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Vulvodynia (vulval pain)

Vulvodynia is pain in the vulva (area around the outside of the vagina) that lasts at least 3 months and does not have a specific cause. It can have a big effect on your life, but there are treatments that can help.

Check if you have vulvodynia

Vulvodynia can affect women of all ages. Anyone with a vulva can have vulval pain.

There's usually no change to the way your vulva looks, but it may feel uncomfortable or painful.

The pain may feel like:

  • burning
  • throbbing
  • stabbing
  • soreness

The pain can also:

  • affect all or part of your vulva
  • be constant or come and go
  • start on its own or when your vulva is touched – for example, when inserting a tampon or having sex
  • affect other areas, such as the inside of your thighs, around your bottom (anus), or the area where pee leaves your body (urethra)
  • sometimes start when you have a poo

Vulvodynia can have a big impact on your life, affecting things like your sleep, concentration and sexual relationships.


Other causes of genital pain

Other conditions that can cause genital pain include vaginitis, vaginismus and some sexually transmitted infections (STIs).

Non-urgent advice: See a GP if:

  • you have pain or discomfort in your vulva that does not go away or keeps coming back
  • you find it difficult inserting a tampon into your vagina because of the pain
  • you find having sex difficult because you feel pain, such as burning or stinging

You can ask to see a female GP and for someone else to be with you in the room. This could be someone you know or another member of medical staff.

What happens at your GP appointment

If you see a GP about vulval pain, they'll ask about your symptoms. They may also ask if you've had any skin conditions or infections in your vagina, or if having sex is painful.

They may ask if they can examine your vulva and vagina. A cotton bud is often used to gently touch your vulva to see which areas are painful.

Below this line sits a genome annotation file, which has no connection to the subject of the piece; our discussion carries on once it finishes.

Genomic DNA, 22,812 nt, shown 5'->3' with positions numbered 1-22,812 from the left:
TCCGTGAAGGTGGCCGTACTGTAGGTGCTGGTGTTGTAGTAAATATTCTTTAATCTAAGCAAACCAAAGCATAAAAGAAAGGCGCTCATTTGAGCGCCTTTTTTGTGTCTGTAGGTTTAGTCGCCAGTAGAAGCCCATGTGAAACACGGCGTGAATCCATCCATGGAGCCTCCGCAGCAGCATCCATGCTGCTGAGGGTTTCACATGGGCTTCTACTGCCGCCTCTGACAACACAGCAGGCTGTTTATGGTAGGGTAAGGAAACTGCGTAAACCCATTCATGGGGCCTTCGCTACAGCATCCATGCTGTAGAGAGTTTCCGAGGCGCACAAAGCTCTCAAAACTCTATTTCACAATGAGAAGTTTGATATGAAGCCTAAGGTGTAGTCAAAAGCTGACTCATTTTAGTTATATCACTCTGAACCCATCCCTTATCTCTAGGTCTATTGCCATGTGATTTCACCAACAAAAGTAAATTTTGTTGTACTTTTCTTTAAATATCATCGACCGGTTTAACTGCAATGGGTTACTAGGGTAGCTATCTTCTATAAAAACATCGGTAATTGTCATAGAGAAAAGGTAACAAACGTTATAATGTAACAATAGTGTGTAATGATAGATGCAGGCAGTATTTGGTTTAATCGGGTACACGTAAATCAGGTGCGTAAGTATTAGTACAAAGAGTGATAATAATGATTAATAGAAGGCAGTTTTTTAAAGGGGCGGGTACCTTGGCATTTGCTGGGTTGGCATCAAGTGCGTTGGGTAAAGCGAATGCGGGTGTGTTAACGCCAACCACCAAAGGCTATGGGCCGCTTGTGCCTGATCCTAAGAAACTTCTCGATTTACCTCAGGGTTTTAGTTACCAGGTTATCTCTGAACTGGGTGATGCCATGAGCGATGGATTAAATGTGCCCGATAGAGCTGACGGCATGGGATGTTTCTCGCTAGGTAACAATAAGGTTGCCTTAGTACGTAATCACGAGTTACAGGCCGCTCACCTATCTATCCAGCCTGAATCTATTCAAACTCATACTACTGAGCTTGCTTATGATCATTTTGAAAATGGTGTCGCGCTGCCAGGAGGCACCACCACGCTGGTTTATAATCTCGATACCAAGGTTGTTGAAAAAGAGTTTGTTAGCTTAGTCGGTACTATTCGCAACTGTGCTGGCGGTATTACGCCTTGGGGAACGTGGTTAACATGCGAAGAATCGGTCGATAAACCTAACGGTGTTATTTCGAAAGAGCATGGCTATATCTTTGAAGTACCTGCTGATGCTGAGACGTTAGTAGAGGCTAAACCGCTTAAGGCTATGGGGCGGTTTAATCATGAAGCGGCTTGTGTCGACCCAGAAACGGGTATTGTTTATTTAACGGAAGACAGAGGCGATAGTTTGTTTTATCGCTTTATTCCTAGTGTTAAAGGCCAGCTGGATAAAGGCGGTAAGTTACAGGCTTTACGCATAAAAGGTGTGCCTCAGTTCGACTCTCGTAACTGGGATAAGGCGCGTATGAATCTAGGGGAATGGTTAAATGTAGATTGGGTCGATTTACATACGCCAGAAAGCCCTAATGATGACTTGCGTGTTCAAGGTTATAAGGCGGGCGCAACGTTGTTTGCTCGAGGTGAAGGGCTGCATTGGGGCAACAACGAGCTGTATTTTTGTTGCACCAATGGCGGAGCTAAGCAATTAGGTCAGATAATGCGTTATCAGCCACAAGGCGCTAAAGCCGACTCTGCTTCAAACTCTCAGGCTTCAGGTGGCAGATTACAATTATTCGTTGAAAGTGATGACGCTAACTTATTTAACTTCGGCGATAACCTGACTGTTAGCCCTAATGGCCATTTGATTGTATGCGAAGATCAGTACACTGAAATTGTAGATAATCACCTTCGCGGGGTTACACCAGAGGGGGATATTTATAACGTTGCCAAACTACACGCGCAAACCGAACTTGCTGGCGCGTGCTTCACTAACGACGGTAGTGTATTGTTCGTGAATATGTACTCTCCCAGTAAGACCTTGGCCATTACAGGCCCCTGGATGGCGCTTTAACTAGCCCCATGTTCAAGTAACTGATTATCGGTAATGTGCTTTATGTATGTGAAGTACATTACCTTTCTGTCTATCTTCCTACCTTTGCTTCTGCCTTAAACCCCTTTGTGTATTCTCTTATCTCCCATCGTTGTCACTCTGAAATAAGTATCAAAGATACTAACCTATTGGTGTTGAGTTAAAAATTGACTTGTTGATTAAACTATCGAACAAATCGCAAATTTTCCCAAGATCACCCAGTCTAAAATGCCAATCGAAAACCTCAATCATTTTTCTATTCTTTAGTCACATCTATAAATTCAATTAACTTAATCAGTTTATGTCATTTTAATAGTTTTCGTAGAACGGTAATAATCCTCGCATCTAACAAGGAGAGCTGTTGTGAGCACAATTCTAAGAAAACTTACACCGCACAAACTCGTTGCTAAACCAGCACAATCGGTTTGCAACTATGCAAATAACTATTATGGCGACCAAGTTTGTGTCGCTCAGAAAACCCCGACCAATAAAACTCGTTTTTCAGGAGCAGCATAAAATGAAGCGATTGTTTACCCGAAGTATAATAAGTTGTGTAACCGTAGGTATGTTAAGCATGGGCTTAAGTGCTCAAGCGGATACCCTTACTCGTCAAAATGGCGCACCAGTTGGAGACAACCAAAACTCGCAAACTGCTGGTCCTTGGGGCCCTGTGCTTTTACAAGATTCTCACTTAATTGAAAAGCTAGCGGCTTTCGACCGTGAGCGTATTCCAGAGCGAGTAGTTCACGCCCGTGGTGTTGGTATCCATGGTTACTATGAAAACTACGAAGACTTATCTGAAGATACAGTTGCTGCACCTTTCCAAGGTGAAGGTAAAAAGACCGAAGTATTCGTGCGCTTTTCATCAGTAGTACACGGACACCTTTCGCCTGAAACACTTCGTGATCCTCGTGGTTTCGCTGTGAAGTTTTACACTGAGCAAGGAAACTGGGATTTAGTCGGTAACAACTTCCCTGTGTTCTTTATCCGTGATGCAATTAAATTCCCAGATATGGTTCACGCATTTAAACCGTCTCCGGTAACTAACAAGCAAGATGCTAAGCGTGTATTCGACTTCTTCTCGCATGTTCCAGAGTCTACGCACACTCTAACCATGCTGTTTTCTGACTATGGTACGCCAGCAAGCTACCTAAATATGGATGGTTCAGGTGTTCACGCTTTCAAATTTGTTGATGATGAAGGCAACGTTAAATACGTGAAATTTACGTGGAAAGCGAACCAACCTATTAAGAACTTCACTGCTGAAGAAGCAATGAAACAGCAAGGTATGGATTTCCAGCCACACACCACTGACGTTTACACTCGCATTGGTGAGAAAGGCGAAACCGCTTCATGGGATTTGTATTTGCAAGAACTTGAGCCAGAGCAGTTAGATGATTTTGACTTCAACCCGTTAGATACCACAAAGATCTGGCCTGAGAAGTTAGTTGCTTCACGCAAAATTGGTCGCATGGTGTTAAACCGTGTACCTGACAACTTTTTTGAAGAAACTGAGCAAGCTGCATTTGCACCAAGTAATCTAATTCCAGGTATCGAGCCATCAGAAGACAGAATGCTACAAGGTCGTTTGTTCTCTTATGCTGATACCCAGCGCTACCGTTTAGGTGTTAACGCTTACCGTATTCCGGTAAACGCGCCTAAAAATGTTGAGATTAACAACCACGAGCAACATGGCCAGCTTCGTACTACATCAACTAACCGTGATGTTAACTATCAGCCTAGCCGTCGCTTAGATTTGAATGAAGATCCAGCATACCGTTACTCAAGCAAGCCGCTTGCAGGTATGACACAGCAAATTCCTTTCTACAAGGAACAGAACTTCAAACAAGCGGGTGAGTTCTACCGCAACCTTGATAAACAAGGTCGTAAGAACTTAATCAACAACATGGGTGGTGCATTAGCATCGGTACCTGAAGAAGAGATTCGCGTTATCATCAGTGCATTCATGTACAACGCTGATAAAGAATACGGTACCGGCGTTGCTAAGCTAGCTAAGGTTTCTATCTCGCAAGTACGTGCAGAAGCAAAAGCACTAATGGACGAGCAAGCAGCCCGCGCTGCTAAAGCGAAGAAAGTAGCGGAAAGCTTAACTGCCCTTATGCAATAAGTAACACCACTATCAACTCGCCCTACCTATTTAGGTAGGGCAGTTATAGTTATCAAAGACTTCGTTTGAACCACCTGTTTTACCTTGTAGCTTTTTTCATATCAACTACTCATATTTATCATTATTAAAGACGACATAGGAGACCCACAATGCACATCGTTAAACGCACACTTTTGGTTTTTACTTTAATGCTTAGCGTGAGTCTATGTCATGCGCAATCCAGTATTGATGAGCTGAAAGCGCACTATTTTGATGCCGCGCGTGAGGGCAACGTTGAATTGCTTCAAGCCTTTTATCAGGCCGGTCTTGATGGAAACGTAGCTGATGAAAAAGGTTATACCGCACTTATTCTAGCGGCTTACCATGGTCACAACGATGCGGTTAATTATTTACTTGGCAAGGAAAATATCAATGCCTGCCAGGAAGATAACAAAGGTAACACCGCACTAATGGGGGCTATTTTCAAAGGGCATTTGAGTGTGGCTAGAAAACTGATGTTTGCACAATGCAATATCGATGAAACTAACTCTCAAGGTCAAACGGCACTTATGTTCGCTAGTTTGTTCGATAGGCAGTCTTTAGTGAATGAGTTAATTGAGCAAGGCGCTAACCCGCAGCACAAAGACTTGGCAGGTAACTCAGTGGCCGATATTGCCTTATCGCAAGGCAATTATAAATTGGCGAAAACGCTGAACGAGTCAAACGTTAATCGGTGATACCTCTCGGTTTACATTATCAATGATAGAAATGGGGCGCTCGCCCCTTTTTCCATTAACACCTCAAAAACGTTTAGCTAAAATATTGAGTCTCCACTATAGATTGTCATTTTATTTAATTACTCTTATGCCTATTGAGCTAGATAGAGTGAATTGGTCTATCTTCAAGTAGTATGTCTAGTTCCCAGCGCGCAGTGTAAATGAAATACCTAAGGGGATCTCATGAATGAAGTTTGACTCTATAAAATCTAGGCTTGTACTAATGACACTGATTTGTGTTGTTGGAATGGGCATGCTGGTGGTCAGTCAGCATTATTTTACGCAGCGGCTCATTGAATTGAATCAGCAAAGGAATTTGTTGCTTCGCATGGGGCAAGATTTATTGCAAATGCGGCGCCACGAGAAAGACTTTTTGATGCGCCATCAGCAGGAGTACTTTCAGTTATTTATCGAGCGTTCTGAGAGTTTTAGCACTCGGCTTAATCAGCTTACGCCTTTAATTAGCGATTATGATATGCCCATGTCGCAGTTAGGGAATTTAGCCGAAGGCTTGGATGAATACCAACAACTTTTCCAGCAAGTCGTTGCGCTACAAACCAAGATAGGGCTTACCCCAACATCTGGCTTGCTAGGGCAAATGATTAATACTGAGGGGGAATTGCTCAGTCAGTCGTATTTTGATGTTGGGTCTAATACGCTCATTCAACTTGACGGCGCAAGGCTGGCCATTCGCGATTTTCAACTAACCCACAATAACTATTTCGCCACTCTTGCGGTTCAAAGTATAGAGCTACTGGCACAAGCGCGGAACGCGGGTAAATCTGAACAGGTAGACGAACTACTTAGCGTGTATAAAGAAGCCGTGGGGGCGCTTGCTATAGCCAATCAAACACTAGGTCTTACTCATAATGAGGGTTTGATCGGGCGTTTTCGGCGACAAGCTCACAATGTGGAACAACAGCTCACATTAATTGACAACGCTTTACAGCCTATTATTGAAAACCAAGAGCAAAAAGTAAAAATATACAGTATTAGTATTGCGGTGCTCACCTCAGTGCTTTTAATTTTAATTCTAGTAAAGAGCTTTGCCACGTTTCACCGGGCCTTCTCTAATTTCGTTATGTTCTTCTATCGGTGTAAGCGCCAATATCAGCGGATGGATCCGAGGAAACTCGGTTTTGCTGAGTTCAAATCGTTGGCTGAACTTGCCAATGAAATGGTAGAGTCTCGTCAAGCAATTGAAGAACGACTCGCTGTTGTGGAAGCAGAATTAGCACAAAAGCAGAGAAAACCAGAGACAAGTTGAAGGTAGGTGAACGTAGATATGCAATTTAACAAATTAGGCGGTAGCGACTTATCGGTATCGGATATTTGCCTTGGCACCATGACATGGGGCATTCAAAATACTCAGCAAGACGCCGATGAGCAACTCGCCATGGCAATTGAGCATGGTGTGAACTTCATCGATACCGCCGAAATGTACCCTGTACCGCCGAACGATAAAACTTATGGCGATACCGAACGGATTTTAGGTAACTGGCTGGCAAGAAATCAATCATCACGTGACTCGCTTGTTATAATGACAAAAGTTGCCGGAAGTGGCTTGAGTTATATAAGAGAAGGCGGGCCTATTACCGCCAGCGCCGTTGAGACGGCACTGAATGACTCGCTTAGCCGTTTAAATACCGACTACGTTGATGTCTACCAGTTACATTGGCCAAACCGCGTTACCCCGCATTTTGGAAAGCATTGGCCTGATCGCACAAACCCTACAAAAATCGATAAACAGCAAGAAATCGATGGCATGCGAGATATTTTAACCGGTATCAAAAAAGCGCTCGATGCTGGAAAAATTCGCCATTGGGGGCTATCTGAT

A swab may be taken to help rule out other conditions that can cause vaginal soreness, such as an infection.

If the cause of your vulval pain cannot be found, you may be referred to a specialist for help managing the pain.

Treatments for vulvodynia

The main aim of treatment for vulvodynia is to help manage the pain.

Vulvodynia is often treated by more than one specialist, including:

  • a gynaecologist
  • a physiotherapist
  • a psychologist
  • a pain specialist

A number of different treatments may be recommended under the guidance of these specialists.

Treatments for vulvodynia can include:

  • medicines – this may be a cream you rub on your vulva to numb the pain or tablets to treat nerve pain
  • pelvic floor exercises to help you control your vaginal muscles
  • gently widening your vagina using tampon-shaped objects (vaginal trainers)
  • psychological therapies, such as cognitive behavioural therapy (CBT) or psychosexual therapy (therapy to help with sexual problems)
  • surgery to remove the painful part of your vulva – this may occasionally be offered if other treatments have not worked

No single treatment works for everyone, and you may need to try several treatments to find out what works best for you.


Help and support

Things you can do to help with vulvodynia

There are some things you can do to help reduce vulval pain and ensure good vaginal hygiene.


  • wear loose, cotton underwear

  • try using pads instead of tampons during your period

  • try different positions when having sex and use lubricant

  • try to avoid stress – things like yoga and mindfulness can help you relax


  • do not sit in the same position for long periods

  • do not clean inside your vagina (douching)

  • do not have hot baths (make sure the water is cool or lukewarm)

  • do not use scented products, such as soaps and deodorants, in or around your vagina – you can use an emollient (ask a GP or pharmacist for advice)

Causes of vulvodynia

The exact cause of vulvodynia is not known.

It may be related to a number of things including:

  • damage, irritation or over-sensitivity of the nerves in the vulva
  • previous vaginal infections
  • changes in levels of hormones, such as oestrogen
  • weak pelvic floor muscles

Page last reviewed: 16 January 2024
Next review due: 16 January 2027